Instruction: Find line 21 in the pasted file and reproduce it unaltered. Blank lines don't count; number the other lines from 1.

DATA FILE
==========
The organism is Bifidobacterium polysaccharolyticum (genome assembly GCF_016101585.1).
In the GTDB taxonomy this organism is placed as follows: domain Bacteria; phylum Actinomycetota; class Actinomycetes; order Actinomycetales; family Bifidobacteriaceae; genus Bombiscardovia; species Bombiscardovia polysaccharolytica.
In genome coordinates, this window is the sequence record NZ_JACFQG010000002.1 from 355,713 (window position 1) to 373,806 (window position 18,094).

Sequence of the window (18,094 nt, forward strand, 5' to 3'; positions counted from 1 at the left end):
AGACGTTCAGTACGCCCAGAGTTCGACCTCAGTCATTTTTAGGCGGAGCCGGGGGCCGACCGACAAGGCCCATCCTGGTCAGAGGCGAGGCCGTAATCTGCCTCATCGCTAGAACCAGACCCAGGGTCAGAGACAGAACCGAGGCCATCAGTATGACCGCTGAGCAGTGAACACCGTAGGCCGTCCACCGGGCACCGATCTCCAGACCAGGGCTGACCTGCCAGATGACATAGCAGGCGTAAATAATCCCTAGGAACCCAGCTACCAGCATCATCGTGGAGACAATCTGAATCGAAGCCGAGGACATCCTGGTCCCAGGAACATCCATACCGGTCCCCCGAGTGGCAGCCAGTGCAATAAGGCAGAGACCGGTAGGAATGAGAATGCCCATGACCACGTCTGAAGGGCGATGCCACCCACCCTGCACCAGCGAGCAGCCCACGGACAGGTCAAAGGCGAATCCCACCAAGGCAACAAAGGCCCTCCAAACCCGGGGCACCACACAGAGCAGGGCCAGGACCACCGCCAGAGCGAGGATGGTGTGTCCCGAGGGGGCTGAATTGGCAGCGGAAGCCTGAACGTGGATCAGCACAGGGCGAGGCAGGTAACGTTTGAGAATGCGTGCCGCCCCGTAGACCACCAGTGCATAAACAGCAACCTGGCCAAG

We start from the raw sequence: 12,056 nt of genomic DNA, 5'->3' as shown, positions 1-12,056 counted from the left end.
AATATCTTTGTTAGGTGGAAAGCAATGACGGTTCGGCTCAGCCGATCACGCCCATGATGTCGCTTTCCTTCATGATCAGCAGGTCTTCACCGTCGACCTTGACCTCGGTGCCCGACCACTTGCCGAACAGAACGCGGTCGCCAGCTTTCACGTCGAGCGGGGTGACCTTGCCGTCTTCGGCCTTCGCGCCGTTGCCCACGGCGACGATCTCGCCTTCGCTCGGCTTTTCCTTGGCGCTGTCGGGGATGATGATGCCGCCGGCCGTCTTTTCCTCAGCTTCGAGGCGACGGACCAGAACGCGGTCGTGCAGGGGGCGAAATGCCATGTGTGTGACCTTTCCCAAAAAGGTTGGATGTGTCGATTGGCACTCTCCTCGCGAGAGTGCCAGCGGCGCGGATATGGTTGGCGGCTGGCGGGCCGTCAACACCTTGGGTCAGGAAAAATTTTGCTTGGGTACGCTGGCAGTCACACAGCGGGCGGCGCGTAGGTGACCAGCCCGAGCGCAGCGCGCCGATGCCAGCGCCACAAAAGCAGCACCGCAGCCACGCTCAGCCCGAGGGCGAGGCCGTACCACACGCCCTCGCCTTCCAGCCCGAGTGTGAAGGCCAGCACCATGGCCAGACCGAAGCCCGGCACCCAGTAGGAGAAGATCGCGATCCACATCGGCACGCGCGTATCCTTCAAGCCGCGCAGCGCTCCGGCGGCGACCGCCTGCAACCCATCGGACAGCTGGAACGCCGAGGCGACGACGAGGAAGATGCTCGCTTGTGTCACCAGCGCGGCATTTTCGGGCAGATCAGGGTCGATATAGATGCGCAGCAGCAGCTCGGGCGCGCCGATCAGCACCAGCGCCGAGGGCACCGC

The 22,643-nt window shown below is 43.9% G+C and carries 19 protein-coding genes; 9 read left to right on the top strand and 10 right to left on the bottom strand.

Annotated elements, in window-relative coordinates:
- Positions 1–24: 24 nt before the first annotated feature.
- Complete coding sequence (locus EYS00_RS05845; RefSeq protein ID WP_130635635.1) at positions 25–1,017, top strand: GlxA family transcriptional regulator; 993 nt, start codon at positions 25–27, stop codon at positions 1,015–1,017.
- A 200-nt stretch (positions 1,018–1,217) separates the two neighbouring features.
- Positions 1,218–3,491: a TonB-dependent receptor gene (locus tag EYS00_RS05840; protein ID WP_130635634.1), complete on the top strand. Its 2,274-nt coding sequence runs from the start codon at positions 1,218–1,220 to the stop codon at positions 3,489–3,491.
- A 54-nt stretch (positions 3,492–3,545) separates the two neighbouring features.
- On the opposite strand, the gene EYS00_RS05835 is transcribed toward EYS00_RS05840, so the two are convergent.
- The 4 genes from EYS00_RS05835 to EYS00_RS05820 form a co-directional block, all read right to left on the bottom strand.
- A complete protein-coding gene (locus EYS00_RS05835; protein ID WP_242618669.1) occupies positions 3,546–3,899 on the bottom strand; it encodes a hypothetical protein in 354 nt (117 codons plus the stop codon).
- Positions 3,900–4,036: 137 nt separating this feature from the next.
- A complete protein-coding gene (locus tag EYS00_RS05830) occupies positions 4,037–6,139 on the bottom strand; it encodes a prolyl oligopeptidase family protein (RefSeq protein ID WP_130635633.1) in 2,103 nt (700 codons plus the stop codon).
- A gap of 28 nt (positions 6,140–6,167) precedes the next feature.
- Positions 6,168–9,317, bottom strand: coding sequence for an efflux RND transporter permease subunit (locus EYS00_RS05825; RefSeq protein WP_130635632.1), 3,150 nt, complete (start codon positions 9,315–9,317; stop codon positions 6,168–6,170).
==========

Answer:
- Positions 6,168–9,317, bottom strand: coding sequence for an efflux RND transporter permease subunit (locus EYS00_RS05825; RefSeq protein WP_130635632.1), 3,150 nt, complete (start codon positions 9,315–9,317; stop codon positions 6,168–6,170).